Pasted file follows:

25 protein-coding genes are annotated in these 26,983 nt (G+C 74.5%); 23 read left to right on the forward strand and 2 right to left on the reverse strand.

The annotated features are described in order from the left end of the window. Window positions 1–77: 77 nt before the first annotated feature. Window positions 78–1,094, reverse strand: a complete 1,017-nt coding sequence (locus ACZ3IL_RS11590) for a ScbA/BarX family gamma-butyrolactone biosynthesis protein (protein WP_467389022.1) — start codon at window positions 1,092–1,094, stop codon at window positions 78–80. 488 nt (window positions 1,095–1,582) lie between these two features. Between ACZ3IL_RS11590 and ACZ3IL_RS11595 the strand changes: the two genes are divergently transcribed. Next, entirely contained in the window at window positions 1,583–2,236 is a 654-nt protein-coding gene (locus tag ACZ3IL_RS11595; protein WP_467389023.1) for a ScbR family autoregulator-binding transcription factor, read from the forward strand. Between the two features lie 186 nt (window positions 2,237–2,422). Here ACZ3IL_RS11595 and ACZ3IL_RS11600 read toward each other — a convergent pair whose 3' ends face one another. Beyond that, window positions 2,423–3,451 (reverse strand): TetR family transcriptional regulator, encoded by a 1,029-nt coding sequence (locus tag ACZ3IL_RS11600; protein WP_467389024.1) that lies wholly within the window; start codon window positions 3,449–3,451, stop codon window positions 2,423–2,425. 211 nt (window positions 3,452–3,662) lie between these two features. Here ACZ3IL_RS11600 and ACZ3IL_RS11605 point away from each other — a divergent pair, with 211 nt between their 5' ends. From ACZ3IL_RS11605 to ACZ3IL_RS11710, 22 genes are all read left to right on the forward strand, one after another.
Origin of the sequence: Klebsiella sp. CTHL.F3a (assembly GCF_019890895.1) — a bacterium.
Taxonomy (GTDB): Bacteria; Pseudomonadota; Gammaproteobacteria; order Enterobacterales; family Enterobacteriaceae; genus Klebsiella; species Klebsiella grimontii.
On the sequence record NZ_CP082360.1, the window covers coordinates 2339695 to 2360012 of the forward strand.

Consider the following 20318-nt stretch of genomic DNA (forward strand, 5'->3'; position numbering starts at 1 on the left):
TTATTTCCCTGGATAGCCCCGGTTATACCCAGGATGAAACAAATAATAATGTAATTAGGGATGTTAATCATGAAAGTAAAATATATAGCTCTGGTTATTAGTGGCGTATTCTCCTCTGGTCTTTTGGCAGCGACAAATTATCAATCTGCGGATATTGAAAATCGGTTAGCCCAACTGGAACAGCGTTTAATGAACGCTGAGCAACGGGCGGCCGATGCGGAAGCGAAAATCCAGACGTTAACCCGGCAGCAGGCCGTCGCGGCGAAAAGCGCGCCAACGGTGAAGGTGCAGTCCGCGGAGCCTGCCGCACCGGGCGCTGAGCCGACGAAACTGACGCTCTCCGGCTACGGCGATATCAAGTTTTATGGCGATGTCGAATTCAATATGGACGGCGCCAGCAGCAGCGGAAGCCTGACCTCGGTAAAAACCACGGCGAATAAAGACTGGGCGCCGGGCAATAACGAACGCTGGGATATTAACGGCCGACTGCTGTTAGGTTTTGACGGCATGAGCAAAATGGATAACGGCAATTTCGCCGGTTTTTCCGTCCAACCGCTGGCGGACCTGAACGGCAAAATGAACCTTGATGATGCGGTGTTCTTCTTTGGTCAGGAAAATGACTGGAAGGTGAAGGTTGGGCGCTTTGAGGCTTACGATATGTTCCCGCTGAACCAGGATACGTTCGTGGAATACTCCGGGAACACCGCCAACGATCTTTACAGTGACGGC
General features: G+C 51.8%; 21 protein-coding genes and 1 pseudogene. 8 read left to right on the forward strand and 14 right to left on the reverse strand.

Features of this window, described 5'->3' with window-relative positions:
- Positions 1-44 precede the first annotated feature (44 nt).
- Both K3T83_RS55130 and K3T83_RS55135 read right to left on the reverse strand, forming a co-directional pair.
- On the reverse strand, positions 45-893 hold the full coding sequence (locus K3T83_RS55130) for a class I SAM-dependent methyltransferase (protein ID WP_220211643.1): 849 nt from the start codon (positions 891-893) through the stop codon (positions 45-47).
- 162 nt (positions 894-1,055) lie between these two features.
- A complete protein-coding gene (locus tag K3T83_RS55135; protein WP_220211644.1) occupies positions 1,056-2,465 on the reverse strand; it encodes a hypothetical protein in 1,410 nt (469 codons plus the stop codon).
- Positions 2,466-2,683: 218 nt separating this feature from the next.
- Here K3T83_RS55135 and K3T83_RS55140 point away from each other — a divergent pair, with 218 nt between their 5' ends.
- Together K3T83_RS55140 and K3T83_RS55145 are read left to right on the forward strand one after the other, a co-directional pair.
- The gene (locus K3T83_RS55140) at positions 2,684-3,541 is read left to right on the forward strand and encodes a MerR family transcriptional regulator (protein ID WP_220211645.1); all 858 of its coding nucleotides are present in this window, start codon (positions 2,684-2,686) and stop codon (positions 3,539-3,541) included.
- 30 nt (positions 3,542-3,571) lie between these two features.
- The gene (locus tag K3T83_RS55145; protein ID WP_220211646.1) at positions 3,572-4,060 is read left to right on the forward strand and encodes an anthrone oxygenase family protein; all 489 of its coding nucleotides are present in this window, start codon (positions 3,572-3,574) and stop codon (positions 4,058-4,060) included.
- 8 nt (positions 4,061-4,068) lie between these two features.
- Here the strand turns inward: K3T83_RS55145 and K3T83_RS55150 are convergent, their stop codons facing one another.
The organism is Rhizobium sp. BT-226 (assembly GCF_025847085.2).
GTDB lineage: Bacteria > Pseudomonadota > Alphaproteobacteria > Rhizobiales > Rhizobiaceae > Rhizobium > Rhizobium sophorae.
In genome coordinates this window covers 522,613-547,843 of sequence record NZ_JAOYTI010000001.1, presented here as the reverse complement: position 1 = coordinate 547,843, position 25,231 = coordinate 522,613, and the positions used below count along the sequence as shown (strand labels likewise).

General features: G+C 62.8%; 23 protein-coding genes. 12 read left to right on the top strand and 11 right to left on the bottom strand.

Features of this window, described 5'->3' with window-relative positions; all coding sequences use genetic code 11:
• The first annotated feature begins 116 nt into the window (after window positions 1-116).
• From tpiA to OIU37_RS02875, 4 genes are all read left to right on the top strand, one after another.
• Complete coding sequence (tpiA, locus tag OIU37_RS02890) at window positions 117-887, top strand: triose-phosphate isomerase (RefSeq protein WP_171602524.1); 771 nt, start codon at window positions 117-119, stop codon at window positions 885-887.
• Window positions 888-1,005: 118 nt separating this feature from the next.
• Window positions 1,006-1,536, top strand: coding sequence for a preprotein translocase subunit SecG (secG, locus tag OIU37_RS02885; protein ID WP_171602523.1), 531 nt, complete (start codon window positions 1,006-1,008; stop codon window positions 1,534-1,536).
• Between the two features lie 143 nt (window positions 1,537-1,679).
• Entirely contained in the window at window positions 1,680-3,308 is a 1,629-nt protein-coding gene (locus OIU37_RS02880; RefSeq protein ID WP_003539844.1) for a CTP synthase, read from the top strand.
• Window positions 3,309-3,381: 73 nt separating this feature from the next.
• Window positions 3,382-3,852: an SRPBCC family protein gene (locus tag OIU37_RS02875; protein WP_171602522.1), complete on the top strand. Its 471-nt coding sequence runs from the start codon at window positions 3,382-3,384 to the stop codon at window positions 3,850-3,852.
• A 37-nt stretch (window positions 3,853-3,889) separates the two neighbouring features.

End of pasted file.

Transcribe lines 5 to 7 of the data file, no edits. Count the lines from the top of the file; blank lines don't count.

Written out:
On the sequence record NZ_CP082360.1, the window covers coordinates 2339695 to 2360012 of the forward strand.

Consider the following 20318-nt stretch of genomic DNA (forward strand, 5'->3'; position numbering starts at 1 on the left):
TTATTTCCCTGGATAGCCCCGGTTATACCCAGGATGAAACAAATAATAATGTAATTAGGGATGTTAATCATGAAAGTAAAATATATAGCTCTGGTTATTAGTGGCGTATTCTCCTCTGGTCTTTTGGCAGCGACAAATTATCAATCTGCGGATATTGAAAATCGGTTAGCCCAACTGGAACAGCGTTTAATGAACGCTGAGCAACGGGCGGCCGATGCGGAAGCGAAAATCCAGACGTTAACCCGGCAGCAGGCCGTCGCGGCGAAAAGCGCGCCAACGGTGAAGGTGCAGTCCGCGGAGCCTGCCGCACCGGGCGCTGAGCCGACGAAACTGACGCTCTCCGGCTACGGCGATATCAAGTTTTATGGCGATGTCGAATTCAATATGGACGGCGCCAGCAGCAGCGGAAGCCTGACCTCGGTAAAAACCACGGCGAATAAAGACTGGGCGCCGGGCAATAACGAACGCTGGGATATTAACGGCCGACTGCTGTTAGGTTTTGACGGCATGAGCAAAATGGATAACGGCAATTTCGCCGGTTTTTCCGTCCAACCGCTGGCGGACCTGAACGGCAAAATGAACCTTGATGATGCGGTGTTCTTCTTTGGTCAGGAAAATGACTGGAAGGTGAAGGTTGGGCGCTTTGAGGCTTACGATATGTTCCCGCTGAACCAGGATACGTTCGTGGAATACTCCGGGAACACCGCCAACGATCTTTACAGTGACGGC